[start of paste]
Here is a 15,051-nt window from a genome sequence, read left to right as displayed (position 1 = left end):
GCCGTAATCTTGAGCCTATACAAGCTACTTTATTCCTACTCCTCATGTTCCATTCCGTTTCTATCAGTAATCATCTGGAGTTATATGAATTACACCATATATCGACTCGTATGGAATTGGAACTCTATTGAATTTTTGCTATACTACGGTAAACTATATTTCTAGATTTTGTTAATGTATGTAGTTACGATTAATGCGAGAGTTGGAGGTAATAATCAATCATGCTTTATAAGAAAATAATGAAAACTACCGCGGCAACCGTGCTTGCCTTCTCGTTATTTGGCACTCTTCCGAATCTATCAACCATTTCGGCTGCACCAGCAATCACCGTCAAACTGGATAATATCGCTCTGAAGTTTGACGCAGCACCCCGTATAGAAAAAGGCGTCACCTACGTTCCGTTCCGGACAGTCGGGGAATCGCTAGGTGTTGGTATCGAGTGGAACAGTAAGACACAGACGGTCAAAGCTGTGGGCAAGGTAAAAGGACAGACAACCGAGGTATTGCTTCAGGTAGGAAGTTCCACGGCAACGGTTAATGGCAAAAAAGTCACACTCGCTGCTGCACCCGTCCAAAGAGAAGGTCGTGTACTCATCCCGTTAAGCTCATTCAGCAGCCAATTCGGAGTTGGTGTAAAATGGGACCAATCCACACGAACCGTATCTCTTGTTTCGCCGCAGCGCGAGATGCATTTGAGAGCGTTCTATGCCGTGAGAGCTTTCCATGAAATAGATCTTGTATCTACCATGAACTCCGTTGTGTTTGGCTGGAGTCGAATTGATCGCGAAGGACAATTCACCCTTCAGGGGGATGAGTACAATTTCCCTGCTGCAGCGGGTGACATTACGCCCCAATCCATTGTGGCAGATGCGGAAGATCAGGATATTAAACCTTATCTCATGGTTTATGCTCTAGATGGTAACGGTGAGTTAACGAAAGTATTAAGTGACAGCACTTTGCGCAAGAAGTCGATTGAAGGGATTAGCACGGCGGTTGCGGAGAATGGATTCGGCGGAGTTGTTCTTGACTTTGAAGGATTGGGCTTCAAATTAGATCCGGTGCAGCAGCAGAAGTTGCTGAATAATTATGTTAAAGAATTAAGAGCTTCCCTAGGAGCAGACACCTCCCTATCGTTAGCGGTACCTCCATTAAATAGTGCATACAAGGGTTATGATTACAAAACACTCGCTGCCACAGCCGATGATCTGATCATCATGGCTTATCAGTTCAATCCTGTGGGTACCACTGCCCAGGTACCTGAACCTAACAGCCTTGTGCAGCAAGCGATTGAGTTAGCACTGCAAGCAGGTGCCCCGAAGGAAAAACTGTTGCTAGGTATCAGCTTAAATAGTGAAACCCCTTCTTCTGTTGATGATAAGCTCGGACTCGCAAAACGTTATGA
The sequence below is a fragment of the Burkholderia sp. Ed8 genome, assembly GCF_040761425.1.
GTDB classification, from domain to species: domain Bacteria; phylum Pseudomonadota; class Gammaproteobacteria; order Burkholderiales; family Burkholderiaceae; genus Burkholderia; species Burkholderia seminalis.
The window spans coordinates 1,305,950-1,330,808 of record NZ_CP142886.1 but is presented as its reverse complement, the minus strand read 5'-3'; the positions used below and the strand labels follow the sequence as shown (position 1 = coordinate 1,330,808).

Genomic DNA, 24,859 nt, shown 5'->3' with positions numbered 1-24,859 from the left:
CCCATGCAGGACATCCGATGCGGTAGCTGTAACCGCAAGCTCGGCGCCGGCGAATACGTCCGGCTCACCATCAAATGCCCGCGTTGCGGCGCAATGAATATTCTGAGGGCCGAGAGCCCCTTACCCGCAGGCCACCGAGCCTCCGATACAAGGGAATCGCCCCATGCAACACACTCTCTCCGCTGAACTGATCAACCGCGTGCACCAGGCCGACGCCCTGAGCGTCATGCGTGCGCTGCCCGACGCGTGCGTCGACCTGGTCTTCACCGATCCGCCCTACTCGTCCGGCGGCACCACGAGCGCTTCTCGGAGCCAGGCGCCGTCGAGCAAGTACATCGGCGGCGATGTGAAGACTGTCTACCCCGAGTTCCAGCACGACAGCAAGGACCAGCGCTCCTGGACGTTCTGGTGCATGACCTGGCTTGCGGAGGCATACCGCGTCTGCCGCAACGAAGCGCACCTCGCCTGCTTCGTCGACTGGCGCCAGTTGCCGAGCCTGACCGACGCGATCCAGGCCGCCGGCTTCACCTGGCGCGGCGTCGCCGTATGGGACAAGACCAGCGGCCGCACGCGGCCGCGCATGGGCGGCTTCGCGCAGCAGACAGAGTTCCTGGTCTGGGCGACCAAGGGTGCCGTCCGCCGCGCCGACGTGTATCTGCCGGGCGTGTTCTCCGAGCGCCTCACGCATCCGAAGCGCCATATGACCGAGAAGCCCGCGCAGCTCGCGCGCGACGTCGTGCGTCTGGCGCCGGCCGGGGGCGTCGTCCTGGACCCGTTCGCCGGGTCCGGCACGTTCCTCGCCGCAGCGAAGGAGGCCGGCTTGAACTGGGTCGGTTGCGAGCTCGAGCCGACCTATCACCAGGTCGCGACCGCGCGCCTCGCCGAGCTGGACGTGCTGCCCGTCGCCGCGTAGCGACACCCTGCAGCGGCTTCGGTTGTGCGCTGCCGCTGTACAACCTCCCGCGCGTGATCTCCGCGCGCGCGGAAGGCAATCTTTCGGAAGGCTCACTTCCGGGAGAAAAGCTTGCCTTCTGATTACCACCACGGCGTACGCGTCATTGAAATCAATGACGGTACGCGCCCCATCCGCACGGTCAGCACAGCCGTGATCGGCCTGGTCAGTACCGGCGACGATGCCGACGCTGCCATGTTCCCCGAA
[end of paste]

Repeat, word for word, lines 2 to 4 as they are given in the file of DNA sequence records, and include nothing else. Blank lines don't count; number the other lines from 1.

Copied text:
GCCGTAATCTTGAGCCTATACAAGCTACTTTATTCCTACTCCTCATGTTCCATTCCGTTTCTATCAGTAATCATCTGGAGTTATATGAATTACACCATATATCGACTCGTATGGAATTGGAACTCTATTGAATTTTTGCTATACTACGGTAAACTATATTTCTAGATTTTGTTAATGTATGTAGTTACGATTAATGCGAGAGTTGGAGGTAATAATCAATCATGCTTTATAAGAAAATAATGAAAACTACCGCGGCAACCGTGCTTGCCTTCTCGTTATTTGGCACTCTTCCGAATCTATCAACCATTTCGGCTGCACCAGCAATCACCGTCAAACTGGATAATATCGCTCTGAAGTTTGACGCAGCACCCCGTATAGAAAAAGGCGTCACCTACGTTCCGTTCCGGACAGTCGGGGAATCGCTAGGTGTTGGTATCGAGTGGAACAGTAAGACACAGACGGTCAAAGCTGTGGGCAAGGTAAAAGGACAGACAACCGAGGTATTGCTTCAGGTAGGAAGTTCCACGGCAACGGTTAATGGCAAAAAAGTCACACTCGCTGCTGCACCCGTCCAAAGAGAAGGTCGTGTACTCATCCCGTTAAGCTCATTCAGCAGCCAATTCGGAGTTGGTGTAAAATGGGACCAATCCACACGAACCGTATCTCTTGTTTCGCCGCAGCGCGAGATGCATTTGAGAGCGTTCTATGCCGTGAGAGCTTTCCATGAAATAGATCTTGTATCTACCATGAACTCCGTTGTGTTTGGCTGGAGTCGAATTGATCGCGAAGGACAATTCACCCTTCAGGGGGATGAGTACAATTTCCCTGCTGCAGCGGGTGACATTACGCCCCAATCCATTGTGGCAGATGCGGAAGATCAGGATATTAAACCTTATCTCATGGTTTATGCTCTAGATGGTAACGGTGAGTTAACGAAAGTATTAAGTGACAGCACTTTGCGCAAGAAGTCGATTGAAGGGATTAGCACGGCGGTTGCGGAGAATGGATTCGGCGGAGTTGTTCTTGACTTTGAAGGATTGGGCTTCAAATTAGATCCGGTGCAGCAGCAGAAGTTGCTGAATAATTATGTTAAAGAATTAAGAGCTTCCCTAGGAGCAGACACCTCCCTATCGTTAGCGGTACCTCCATTAAATAGTGCATACAAGGGTTATGATTACAAAACACTCGCTGCCACAGCCGATGATCTGATCATCATGGCTTATCAGTTCAATCCTGTGGGTACCACTGCCCAGGTACCTGAACCTAACAGCCTTGTGCAGCAAGCGATTGAGTTAGCACTGCAAGCAGGTGCCCCGAAGGAAAAACTGTTGCTAGGTATCAGCTTAAATAGTGAAACCCCTTCTTCTGTTGATGATAAGCTCGGACTCGCAAAACGTTATGA
The sequence below is a fragment of the Burkholderia sp. Ed8 genome, assembly GCF_040761425.1.
GTDB classification, from domain to species: domain Bacteria; phylum Pseudomonadota; class Gammaproteobacteria; order Burkholderiales; family Burkholderiaceae; genus Burkholderia; species Burkholderia seminalis.